On 5th September 2021, the Times printed an article under the heading “Thousands more wind turbines planned for Scots countryside”i. For those of us who feel that the Scottish countryside is already overburdened with ugly industrial scale wind farms (or, as the article puts it, is already “one giant wind farm”), this comes as quite a blow.
On the assumption that the UK, including Scotland, is a civilised place where politicians and public officials don’t tell lies, and where words mean what they appear to mean, then the article does offer up hope for those benighted inhabitants of Scotland’s countryside, for whom more wind turbines is their worst nightmare. For example, the “ambition for between 8 and 12 gigawatts of installed onshore wind by 2030” announced by a Scottish Government spokesperson is said to be “[s]ubject to public consultation”. Furthermore:
Government officials insist that Scotland has some of the most stringent environmental impact regulations anywhere in the world.
Well, if one listened to the politicians and Government spokespersons, one might assume that local inhabitants have nothing to worry about – surely they will be kept fully informed of developments, their concerns will be heeded, and if there is enough local opposition the projects won’t be allowed to proceed?
How does that operate in reality? Some Shetland residents might reply “Not well at all. Be afraid – be very afraid.”
A report in the Shetland Newsii on 7th September 2021 suggests that complacency in the face of soothing official noises might well be misplaced, at least where wind farms are concerned.
RESIDENTS living in the settlement of Newing, in South Nesting, are up in arms after realising that there is little they can do to prevent a massive borrow pit being opened up less than 500 metres from their homes to extract aggregate for the 103 turbine Viking Energy wind farm.
“Borrow pits”, by the way, is a euphemistic phrase which appears to have been dreamed up in a marketing suite. It means quarries.
The formally titled NBP06 at the eastern fringes of the wind farm site is the only borrow pit located anywhere near a settlement, and sits just above the six houses that make up the hamlet of Newing.
Speaking on behalf of the local resident group, representing four of the five inhabited houses at Newing, Suzanne Malcolmson said she hoped that “in an ideal situation the powers that be would realise that a quarry of this magnitude is too close to residential properties, and look elsewhere for the aggregate they need”.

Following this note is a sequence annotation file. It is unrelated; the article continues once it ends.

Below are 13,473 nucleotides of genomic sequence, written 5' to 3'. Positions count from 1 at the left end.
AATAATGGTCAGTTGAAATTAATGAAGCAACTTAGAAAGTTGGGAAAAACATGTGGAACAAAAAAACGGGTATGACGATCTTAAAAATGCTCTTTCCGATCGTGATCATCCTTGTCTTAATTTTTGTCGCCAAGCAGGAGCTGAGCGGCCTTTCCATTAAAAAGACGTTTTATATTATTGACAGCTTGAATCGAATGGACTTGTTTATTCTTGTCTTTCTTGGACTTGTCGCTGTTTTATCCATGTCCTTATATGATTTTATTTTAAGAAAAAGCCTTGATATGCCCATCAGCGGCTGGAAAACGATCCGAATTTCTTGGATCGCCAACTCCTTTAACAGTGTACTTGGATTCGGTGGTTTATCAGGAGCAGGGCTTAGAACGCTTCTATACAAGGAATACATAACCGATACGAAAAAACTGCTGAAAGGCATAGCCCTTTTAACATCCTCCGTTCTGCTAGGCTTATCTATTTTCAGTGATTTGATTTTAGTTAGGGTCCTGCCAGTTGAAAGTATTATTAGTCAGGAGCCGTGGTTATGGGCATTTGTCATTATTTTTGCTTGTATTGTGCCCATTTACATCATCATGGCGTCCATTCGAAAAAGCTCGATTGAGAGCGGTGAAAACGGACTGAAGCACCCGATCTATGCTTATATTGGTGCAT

Surely, with all this consultation taking place, and some of the most stringent environmental impact regulations anywhere in the world, the local people will be fully protected from this sort of thing and SSE will realise that quarry operations so close to people’s homes is inappropriate and won’t now take place? Er, not quite:
[D]eveloper SSE Renewables said it had every right to extract rock from the borrow pit granted by Scottish ministers as part of the varied section 36 consent on 24 May 2019.
The indicative layout, drainage plan and management plan for up to 10 borrow pits, including NBP06, was approved by the council’s planning department on 30 July last year.
Come now, locals. You must have failed to respond to the consultation that took place before part of the varied planning consent was granted? You can’t blame other people if you aren’t paying attention at the critical moment, you know. What do you mean, nobody consulted you?
Malcolmson said at no time during the planning process had there been any correspondence from either the developer or the planning authority. She said the Newing residents should have been classed ‘neighbours’ and, hence, been notified.
Justin Watson, who lives closest to the planned borrow pit, said he cannot understand how a quarry that is less than 500 metres away from residential properties got planning consent when the Kergord borrow pits are at least 1,200 metres away from the nearest houses.
“The health and wellbeing of the residents here should have been put into consideration,” he said.
Well, yes, that seems reasonable. Put like that, surely SSE Renewables will reconsider?
Er, not really.
Spokesman for Viking Energy wind farm Aaron Priest meanwhile said: “Plans for a borrow pit adjacent to Skellister Loch are a longstanding part of the consent for the wind farm and are fully detailed in the related consent conditions.
“In response to an approach in June 2021, further information was provided to local residents on the intentions to access, develop and operate the proposed borrow pit (named NBP06).
“All blasting taking place during the wind farm’s construction period is fully monitored and pre-notified to Shetland Islands Council. All blasting across the wind farm site sits well within defined statutory limits and is subject to comprehensive ongoing monitoring.”
So, shut up, you annoying little people. How dare you get in the way of saving the planet? Oh yes, and just for being so annoying, take that!
Meanwhile, Nesting and Lunnasting Community Council has objected to an application by SSE Renewables to extend working hours on site to 7am to 7pm Monday to Friday, and 7am to 4pm Saturday and Sunday.
Consultation? Some of the most stringent environmental impact regulations anywhere in the world? Don’t make me laugh.
via Climate Scepticism
September 8, 2021